The Russian revolution of 1905 led to social and political unrest and a breakdown of security in Finland, which was then a Grand Duchy under the sovereignty of the Russian Czar. Citizen militias were formed as a response, but soon these would be transformed along political (left-right) lines. The Russian Revolution of 1917 and the subsequent independence of Finland also caused conflicts in the country. On January 27, 1918, the Finnish government ordered the disarmament of all remaining Russian garrisons with the forces of the White Guard, and on the same day the Reds proclaimed revolution, leading to a bloody civil war. White Guards, led by Gen. C.G.E. Mannerheim, constituted the bulk of the victorious White Army during the Finnish Civil War (1918).
After the war the Finnish Defence Forces and a regular police service were founded. From 1919–1934 White Guards were considered a voluntary part of the army, and separate Guard formations were in the reserve, but in 1934 all defence was consolidated into the regular army and the Guard became a voluntary defence training organization only. Politically it was neutral, although unofficially it was anti-leftist, clearly anti-Communist and conservative and largely rejected by the labor movement and the political left. However, units of it formed the main forces of the Lapua Movement's abortive coup d'état, the Mäntsälä Rebellion in 1932. White Guardsmen served in the regular army during the Second World War. The White Guard was disbanded according to the terms of the Finno-Soviet peace treaty after the Second World War.
Similar militias existed in Estonia, Latvia and Lithuania, lands that, like Finland, were under Russian sovereignty until the end of World War I. These militias remained in existence until World War II, evolving somewhat into home guard militias. The phenomenon should be distinguished from the Freikorps established in Germany after its defeat in World War I, although some similarities exist.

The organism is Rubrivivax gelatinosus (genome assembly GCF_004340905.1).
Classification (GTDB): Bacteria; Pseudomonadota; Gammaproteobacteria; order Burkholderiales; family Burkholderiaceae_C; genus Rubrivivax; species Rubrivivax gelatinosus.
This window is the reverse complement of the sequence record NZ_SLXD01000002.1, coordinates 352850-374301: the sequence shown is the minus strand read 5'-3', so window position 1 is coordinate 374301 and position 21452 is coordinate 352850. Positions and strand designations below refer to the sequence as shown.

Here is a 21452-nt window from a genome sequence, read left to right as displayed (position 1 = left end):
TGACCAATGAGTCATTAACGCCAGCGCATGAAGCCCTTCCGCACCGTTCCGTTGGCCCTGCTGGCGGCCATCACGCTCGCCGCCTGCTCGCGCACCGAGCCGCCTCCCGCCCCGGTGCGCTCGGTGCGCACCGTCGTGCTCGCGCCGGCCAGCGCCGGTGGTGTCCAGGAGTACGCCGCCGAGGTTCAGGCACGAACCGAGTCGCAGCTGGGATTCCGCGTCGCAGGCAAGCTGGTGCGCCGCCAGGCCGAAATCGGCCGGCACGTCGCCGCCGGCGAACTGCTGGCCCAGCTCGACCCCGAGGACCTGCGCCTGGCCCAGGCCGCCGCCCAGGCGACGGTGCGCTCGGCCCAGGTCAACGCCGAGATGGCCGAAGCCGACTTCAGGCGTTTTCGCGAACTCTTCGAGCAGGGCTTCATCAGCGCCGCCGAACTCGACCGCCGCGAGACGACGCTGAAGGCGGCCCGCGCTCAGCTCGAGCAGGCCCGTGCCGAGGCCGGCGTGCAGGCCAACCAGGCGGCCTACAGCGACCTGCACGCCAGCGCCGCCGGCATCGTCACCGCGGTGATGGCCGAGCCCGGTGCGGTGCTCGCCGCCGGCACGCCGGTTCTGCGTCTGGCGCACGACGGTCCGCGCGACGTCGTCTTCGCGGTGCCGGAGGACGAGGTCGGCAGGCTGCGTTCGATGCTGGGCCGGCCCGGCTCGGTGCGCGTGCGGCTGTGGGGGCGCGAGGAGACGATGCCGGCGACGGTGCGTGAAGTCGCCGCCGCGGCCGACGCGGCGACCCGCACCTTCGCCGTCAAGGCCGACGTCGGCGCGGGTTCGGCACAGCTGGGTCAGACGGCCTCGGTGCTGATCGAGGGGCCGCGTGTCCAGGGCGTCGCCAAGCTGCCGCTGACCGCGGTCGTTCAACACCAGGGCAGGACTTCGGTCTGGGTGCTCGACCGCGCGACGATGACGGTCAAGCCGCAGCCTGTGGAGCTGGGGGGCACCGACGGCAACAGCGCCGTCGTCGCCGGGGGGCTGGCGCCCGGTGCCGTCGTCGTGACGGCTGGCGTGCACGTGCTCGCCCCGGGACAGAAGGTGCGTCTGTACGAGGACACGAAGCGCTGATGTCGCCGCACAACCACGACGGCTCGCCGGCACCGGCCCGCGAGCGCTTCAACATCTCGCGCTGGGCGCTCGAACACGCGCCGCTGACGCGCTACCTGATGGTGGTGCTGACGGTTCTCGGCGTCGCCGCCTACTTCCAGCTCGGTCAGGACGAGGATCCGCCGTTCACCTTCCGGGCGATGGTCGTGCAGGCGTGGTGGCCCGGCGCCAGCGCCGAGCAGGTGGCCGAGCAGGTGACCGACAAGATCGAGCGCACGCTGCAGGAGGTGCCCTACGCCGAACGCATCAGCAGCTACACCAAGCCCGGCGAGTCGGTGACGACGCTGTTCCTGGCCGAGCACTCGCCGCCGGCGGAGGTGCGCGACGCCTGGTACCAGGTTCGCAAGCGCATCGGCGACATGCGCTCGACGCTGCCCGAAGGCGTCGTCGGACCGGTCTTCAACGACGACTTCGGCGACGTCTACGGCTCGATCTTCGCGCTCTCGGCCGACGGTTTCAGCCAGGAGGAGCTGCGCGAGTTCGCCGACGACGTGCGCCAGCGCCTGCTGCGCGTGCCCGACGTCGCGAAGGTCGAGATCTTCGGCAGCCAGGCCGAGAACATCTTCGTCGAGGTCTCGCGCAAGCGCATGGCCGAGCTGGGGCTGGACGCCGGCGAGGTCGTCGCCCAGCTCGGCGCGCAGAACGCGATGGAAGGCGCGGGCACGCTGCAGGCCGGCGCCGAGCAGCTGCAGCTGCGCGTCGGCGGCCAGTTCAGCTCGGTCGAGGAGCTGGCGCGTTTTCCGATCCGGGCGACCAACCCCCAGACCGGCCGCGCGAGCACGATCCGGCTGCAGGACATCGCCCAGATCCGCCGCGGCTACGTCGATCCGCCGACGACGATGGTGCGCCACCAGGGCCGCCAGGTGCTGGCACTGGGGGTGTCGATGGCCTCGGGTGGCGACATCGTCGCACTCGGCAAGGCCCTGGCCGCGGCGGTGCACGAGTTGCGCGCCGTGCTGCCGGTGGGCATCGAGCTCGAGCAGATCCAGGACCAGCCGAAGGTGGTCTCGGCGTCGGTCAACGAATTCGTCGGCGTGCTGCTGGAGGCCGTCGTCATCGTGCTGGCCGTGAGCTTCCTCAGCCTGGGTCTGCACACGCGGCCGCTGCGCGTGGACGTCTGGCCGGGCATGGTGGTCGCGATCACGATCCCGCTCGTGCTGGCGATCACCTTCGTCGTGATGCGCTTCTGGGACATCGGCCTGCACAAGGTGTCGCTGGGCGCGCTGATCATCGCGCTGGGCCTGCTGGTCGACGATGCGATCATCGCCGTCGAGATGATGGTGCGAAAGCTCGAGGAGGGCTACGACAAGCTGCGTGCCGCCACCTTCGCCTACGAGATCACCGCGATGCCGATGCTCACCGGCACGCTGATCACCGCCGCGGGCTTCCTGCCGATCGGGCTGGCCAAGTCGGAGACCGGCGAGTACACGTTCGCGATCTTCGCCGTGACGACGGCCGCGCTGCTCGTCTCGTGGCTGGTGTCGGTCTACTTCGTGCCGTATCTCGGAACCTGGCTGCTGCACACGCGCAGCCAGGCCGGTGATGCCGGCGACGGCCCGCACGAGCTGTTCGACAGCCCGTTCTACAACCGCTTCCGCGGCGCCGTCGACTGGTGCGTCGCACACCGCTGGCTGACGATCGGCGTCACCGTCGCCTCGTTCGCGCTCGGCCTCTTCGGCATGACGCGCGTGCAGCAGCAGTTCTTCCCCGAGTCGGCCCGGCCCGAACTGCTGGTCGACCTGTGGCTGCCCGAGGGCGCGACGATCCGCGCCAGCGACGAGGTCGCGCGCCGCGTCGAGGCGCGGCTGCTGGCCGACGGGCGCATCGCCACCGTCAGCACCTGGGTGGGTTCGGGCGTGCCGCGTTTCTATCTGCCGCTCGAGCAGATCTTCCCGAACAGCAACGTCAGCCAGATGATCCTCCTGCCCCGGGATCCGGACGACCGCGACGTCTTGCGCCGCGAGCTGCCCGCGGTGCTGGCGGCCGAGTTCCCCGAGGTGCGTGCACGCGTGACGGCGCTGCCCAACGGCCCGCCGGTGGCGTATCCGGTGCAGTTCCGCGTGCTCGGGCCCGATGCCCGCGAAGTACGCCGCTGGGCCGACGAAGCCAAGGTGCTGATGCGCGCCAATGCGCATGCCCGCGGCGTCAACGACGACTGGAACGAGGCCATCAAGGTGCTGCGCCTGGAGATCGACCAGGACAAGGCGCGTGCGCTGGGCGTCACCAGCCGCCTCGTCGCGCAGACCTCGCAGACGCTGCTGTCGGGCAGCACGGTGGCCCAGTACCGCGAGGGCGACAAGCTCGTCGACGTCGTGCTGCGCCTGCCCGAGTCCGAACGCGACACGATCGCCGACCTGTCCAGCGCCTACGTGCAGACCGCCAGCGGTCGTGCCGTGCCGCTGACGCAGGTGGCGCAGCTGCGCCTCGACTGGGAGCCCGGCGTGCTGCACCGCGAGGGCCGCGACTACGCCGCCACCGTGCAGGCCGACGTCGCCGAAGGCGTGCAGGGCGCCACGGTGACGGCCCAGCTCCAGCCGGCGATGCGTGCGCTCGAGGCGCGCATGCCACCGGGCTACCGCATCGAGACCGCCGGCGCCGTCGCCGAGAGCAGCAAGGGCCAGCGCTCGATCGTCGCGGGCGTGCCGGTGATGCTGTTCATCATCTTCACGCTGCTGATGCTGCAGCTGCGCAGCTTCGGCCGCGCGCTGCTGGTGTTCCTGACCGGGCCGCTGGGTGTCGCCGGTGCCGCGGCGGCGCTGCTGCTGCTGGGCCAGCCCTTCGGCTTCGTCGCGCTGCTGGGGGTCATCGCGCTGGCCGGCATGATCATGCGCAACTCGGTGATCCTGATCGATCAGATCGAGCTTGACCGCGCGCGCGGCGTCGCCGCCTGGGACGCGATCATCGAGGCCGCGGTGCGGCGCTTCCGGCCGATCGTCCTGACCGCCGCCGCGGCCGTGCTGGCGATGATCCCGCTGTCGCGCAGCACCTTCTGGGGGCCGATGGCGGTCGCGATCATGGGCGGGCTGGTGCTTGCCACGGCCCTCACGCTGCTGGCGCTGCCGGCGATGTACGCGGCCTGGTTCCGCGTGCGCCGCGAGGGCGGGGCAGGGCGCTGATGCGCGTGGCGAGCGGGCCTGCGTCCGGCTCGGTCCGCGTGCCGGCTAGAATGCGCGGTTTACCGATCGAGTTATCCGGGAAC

During the first years of the 20th century, Russia had been working on the abolition of Finland's autonomous status. As a result, there was strong discontent in Finnish society. In 1905 Russia lost the Russo-Japanese War. This stunning and unexpected defeat led to the Russian Revolution of 1905. In Finland the unrest was expressed in the Finnish general strike of 1905. During the strike Finnish police forces were effectively disbanded, as they had been closely associated with the occupying Russian authorities. Municipal, mostly unarmed, security guards were spontaneously organised by individuals associated with the constitutional and Social Democratic parties. At first all political groups were able to work together, but towards 1906 the civil guards of large towns had become divided along party lines. The first violent clash between Red and White Guards occurred in July 1906 in Helsinki, but after the return of Finnish autonomy the moderate Social Democrats and the whole constitutional party withdrew from military activities. However, the radicalized Red Guard of Helsinki did not disband, despite an order from the Social Democratic leadership to do so, and took part in the mutiny at Viapori fortress alongside revolutionary, anti-imperial Russian soldiers. In the ensuing fighting Czarist Russian troops destroyed the Red Guard as an organisation.
The February Revolution in Russia in 1917 caused the collapse of Russian political and military power in Finland. Again, the Russian-associated Finnish police were effectively disbanded, while the largely undisciplined Russian troops engaged in violence, mostly towards their own officers. During the summer of 1917 paramilitary groups were formed for protection and to preserve order. Although the founding of these "fire brigades" was often done in a non-partisan manner, they often split into two opposing factions during the autumn of 1917. The initially unarmed Red and White Guards strove to obtain weapons. The Red Guards usually were able to get arms from revolutionary Russian military units, while the White Guards got theirs from Swedish and German supporters abroad. At the same time, political tensions between socialists and non-socialists escalated. Inside the Social Democratic party, the official leadership was derailed while the executive committee of the Red Guards and the labour unions gained more power.